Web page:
“Officers, you may release David and Sadie from their binds. They have been good citizens of the community before this incident and I know they will repay their debt to society. Take the boy and throw him in the cage on the wagon. He has a greater debt to pay to the piper for his effrontery to the law.”
The officers did as their commander ordered them and cut David and Sadie free. They took Gwyllm and roughly pushed him barefoot out the door, down the path to the county road, and into the steel-barred cage in the back of the wagon. The officers went back to the house and confiscated all the food, especially the roast venison, and threw that in the wagon as well.
“The Duke’s men will be by in the morning to collect the pigs,” the constable told David as he walked out the door. “It’s too bad about your son. He had such promise before this unfortunate incident.”
Gwyllm could neither believe nor understand what had just happened. He had been taught since childhood that the Duke and his men were honest, good people to be trusted with your very life. Now they had sold him out and condemned him to death for what? A couple of stinking pigs? His wrists hurt from the tight binds, and the hard wooden floor of the cage made his backside ache as the wagon bounced over rocks and debris on the broken concrete of the roadway. So now he was to die in ignominy. What would become of his family?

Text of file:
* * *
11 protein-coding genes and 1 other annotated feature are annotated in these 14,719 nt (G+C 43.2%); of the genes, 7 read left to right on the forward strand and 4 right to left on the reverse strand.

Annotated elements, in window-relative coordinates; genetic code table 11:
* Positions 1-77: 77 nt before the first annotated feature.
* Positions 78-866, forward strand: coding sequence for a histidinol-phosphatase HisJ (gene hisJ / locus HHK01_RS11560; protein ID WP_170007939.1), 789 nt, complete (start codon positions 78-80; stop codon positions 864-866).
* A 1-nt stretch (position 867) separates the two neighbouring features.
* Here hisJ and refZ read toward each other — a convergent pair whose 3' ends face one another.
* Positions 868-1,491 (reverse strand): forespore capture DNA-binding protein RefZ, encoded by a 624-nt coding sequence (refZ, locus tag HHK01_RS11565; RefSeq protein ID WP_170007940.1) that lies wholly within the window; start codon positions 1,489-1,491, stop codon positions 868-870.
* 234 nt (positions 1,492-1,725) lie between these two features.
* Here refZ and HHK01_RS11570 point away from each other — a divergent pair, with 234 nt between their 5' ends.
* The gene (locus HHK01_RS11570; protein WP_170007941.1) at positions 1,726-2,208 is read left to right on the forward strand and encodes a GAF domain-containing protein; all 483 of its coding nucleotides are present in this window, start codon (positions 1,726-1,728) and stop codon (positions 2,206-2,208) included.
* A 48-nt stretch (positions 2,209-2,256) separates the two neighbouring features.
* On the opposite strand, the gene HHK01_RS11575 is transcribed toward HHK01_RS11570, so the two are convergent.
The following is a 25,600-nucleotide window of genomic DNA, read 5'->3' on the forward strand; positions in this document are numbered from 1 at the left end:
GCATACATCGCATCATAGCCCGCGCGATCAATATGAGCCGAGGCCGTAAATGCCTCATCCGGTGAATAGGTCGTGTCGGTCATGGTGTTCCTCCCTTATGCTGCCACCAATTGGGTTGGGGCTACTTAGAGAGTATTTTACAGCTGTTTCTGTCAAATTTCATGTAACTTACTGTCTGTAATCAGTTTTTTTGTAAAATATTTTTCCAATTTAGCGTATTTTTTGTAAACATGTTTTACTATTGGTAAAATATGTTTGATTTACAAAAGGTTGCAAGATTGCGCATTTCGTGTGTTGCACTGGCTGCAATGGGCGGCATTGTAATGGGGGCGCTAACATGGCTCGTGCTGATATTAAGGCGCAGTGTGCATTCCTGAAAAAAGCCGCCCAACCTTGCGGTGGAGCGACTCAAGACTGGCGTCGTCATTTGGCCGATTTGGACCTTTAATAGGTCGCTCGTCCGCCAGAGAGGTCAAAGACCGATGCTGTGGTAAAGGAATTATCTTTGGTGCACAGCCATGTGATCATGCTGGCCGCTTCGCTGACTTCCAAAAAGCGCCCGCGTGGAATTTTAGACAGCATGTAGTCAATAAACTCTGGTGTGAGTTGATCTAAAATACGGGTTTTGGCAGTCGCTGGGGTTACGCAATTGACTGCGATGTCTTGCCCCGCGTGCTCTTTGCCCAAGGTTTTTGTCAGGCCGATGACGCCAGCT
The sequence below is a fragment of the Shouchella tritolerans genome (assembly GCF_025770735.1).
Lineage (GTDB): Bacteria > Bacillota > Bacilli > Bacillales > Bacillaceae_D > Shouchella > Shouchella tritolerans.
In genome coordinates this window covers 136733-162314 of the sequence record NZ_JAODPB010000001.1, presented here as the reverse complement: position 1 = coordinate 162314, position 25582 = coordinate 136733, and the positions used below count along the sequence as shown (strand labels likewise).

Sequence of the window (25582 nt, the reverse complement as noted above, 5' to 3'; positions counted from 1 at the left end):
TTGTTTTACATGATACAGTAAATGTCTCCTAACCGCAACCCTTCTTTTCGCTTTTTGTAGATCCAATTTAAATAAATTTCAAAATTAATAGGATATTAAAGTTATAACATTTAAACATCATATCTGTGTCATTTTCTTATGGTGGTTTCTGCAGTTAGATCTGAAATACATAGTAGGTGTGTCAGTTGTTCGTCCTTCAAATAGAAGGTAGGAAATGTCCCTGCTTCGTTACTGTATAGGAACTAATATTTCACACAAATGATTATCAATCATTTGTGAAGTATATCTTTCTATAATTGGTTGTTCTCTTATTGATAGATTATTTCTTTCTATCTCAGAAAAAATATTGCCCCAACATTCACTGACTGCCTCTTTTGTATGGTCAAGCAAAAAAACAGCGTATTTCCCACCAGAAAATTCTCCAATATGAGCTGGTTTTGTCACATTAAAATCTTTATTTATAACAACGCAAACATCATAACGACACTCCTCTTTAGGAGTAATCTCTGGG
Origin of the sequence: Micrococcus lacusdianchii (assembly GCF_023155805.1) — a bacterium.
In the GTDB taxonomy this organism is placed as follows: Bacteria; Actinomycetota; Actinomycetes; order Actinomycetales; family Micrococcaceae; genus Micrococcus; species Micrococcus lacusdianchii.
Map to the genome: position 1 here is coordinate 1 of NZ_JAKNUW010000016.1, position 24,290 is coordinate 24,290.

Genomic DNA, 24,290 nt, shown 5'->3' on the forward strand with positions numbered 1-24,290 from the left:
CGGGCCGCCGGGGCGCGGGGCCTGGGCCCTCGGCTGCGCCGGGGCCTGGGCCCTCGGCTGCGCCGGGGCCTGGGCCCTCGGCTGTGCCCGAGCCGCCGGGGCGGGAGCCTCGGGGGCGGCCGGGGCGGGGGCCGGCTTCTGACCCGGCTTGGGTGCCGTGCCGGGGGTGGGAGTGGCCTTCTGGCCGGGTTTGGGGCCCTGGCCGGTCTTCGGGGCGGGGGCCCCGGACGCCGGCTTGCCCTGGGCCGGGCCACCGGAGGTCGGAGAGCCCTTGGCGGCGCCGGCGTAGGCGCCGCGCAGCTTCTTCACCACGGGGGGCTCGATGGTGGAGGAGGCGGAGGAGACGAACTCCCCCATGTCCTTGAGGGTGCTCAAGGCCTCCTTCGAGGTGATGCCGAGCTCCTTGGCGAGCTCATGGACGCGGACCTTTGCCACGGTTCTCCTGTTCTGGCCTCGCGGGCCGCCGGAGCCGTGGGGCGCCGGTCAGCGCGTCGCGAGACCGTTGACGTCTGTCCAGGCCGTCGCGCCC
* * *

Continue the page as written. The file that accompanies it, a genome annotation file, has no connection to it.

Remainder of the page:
In about an hour, the wagon, drawn by two great jackasses, arrived in Swansea. Gwyllm was taken out of the cage and ushered through the lamplit streets into a white cinder block building. He was taken into the jail and pushed roughly into a small cell, surrounded by heavy steel bars. The officers cut him free of his bindings and tossed him a threadbare woolen blanket. The cell was fitted with pitted stainless steel bunk, sink, and toilet, relics from a forgotten age that, because of their nature, had survived the centuries. Everyone knew something about the past, at least those who had been taught to read, like himself.
“Get used to it boy,” the jailer growled from behind his desk. “We haven’t had a good hanging in a couple years, and a poacher too, eh?”
“I’m no poacher, sir, just a hard-working farm boy who doesn’t know what has just happened. What gives you and the Duke’s men the right to abuse us good people in the dark of night like home invaders? If I didn’t know better I’d think the Duke was nothing better than an old brigand himself,” Gwyllm said. All he got was silence as a reply.